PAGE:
Community mobilizing against COVID-19: In 2017, thanks to funding provided by GIZ, UNHCR rehabilitated an older building in Bakhmut that became a multi-functional community center called KvARTal. Thanks to sewing machines provided by UNHCR in 2018, the community has identified volunteers who are currently producing 200 masks that will be distributed to the most vulnerable community members using precaution measures. The materials used in the production of the masks were provided by the local authorities. 





Situation on the entry-exit checkpoints (EECP): UNHCR received reports that some persons were allowed to cross the ‘government controlled side’ (GCA) of the contact line based on ‘humanitarian consideration’ of their specific case (as they had a residence permit for GCA only) but were blocked as they reached the non-government controlled side of the checkpoint because of the closure of the ‘contact line’ on 21 March. Therefore, these people had to return to GCA. UNHCR was informed of 13 cases on 23 March and seven cases on 24 March.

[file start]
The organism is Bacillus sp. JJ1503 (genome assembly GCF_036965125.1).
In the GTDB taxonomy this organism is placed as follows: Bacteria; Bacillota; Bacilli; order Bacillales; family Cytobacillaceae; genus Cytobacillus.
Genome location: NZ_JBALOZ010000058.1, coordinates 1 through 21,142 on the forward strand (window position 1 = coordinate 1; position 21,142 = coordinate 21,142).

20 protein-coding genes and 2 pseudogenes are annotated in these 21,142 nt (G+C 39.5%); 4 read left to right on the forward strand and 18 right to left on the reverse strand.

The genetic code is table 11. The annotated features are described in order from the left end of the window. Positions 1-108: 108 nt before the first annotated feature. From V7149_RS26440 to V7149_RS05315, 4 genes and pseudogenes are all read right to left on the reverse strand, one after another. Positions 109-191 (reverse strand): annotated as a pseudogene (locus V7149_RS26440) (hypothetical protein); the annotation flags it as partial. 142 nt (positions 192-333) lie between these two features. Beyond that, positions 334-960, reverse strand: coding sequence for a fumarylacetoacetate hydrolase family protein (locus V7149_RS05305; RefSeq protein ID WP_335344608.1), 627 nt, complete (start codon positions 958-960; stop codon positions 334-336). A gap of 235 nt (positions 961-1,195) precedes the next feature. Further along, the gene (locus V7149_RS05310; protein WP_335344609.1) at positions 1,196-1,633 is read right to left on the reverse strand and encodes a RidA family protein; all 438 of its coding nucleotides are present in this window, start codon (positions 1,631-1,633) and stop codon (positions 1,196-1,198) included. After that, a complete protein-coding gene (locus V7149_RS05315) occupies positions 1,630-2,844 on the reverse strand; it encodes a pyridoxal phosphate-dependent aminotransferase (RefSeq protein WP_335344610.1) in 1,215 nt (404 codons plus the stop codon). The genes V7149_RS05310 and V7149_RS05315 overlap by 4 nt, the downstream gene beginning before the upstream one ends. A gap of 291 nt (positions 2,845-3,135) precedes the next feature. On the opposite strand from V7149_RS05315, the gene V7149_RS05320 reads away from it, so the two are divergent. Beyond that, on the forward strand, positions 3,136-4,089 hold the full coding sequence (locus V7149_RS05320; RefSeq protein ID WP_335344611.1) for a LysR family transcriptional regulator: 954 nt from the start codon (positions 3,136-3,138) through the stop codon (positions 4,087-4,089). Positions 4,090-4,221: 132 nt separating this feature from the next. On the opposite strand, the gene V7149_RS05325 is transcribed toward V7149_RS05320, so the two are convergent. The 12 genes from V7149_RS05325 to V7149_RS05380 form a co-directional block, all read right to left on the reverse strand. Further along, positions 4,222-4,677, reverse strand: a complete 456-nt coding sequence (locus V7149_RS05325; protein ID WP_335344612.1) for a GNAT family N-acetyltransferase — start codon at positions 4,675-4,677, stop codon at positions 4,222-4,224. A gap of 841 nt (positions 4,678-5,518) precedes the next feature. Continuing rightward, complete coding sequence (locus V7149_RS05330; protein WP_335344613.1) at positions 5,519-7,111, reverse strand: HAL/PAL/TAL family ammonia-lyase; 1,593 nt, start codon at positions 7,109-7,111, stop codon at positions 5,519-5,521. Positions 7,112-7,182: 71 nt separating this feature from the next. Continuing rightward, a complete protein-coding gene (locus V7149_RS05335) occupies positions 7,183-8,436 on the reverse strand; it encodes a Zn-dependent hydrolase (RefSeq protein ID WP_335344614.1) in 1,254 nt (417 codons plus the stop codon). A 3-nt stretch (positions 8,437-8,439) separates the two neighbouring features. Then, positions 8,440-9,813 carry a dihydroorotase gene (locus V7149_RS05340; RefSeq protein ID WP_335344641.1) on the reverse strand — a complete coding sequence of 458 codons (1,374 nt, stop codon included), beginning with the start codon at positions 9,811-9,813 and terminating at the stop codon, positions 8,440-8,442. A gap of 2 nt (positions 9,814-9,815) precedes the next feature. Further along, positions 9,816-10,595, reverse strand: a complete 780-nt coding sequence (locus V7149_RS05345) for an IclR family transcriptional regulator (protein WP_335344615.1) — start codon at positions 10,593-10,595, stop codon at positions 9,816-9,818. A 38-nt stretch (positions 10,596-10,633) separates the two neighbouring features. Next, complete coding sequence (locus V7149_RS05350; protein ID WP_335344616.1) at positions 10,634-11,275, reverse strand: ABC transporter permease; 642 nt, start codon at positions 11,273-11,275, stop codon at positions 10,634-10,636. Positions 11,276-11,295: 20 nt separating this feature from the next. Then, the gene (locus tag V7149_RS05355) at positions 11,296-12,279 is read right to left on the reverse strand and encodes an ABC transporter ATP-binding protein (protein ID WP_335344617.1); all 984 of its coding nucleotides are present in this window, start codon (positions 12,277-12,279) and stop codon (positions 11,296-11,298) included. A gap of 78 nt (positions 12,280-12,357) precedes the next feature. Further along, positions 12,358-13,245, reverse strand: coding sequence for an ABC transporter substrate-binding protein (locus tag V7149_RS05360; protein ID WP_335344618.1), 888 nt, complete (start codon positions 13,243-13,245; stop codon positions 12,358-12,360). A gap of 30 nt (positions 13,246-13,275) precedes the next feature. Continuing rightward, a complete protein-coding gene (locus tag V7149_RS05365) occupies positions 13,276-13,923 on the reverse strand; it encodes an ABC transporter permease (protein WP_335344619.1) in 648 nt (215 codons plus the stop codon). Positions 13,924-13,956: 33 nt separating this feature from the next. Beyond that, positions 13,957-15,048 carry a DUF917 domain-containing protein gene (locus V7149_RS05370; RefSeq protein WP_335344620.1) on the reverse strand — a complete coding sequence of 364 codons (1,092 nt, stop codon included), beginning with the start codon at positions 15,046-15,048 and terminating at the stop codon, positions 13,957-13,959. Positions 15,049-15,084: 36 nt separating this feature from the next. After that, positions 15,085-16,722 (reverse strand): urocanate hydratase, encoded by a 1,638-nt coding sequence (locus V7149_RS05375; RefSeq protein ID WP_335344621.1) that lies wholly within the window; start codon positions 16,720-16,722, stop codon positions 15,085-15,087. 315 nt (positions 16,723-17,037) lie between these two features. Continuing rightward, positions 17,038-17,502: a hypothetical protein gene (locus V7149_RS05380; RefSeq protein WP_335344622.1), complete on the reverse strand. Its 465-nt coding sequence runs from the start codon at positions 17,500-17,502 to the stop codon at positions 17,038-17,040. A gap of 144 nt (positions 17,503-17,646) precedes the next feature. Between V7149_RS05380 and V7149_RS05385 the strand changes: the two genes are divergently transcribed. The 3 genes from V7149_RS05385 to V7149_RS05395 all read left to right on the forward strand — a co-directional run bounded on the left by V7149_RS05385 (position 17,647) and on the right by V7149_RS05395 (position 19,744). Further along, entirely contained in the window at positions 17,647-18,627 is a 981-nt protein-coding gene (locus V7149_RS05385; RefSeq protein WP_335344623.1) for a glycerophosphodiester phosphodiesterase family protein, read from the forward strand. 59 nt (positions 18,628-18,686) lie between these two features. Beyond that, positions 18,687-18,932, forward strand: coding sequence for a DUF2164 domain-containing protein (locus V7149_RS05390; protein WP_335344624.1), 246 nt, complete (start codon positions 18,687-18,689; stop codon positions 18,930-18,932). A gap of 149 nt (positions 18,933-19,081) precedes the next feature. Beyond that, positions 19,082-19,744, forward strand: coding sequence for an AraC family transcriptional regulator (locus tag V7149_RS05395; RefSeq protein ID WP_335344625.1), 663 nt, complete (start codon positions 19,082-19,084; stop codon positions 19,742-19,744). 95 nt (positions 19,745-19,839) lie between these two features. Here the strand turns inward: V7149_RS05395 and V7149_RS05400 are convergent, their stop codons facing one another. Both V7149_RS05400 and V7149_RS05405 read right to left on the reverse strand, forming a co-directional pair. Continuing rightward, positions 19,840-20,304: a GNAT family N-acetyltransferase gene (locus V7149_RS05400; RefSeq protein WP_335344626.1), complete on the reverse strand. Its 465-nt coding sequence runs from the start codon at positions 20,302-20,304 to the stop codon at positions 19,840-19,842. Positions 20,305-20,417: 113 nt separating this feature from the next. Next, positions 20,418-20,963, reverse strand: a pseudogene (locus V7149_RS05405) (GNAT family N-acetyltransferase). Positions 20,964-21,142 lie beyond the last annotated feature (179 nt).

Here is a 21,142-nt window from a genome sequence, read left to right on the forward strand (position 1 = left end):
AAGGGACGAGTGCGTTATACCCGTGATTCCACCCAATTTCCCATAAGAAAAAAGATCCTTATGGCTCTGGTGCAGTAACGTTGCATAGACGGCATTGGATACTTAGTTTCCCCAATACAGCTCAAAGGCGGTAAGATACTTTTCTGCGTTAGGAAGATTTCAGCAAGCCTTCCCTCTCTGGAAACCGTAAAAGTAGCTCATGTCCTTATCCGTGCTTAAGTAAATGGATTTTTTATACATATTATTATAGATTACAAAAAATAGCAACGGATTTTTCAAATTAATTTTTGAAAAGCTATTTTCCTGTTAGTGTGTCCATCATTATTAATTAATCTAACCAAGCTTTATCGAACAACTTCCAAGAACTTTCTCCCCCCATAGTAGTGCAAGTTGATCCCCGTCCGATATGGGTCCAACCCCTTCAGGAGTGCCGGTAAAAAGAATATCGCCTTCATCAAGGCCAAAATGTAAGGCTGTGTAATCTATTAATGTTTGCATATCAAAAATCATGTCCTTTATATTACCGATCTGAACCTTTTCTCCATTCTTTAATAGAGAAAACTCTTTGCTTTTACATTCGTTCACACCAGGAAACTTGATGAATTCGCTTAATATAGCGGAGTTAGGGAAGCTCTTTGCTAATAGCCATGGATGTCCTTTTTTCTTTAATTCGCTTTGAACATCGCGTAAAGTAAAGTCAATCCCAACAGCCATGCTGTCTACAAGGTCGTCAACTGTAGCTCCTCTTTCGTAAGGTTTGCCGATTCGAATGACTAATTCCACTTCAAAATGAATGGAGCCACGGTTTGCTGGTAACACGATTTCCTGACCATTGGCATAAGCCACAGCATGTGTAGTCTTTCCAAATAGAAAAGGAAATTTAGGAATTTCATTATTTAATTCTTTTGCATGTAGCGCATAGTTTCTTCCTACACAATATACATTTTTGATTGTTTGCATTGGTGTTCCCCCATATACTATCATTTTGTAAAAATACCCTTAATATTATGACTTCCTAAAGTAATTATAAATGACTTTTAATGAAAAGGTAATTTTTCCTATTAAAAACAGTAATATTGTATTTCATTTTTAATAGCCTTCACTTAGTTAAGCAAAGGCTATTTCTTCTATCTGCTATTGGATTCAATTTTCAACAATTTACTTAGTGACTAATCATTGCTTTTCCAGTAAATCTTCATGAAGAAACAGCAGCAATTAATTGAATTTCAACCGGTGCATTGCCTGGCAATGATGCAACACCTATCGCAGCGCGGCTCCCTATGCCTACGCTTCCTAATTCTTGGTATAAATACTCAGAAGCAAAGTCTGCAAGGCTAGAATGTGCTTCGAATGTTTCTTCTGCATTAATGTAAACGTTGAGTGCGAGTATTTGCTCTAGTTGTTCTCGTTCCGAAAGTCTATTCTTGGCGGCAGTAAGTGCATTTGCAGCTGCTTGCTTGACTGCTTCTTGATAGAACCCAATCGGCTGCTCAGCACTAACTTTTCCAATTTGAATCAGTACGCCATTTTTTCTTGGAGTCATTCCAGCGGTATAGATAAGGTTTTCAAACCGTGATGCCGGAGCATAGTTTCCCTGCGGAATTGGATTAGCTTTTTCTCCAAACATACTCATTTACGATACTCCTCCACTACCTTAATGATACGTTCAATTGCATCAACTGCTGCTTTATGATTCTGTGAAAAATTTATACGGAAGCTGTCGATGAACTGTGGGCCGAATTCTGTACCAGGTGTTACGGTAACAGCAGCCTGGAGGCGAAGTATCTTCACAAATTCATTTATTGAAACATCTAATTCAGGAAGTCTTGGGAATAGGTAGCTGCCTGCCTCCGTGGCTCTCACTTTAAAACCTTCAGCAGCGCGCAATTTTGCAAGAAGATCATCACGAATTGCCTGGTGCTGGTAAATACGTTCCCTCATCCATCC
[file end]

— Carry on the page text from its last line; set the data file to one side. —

Meeting with Deputy Head of Donetsk Oblast Administration

On 23 March, UNHCR met with the Deputy Head of Donetsk Oblast Administration who is responsible for social welfare issues, as well as the Donetsk Oblast Heads of Social Protection and Health Departments. The Head of the Health Department is heading the oblast’s multi-sectoral entity established to deal with the COVID-19 pandemic. During the meeting, it was agreed that:

  • UNHCR received a voice recording of actions advising the population to respect the quarantine. These recordings will be broadcasted in localities along the contact by UNHCR’s partner Proliska through loudspeakers provided by UNHCR.
  • At the authorities’ request, UNHCR will print maps of Donetsk oblast to be distributed to all state authorities in all localities along the contact line to be used in operationalizing the response to COVID-19. UNHCR provided the maps as of 24 March. On 26 March, copies of the maps (around 50) will be sent to Luhansk oblast administration in order to further distribute to Luhansk oblast and local administrations.
  • Authorities asked UNHCR to donate fabric to produce masks and medical gowns for hospitals. As a response, UNHCR is currently planning two projects implemented through community mobilization in which masks will be produced.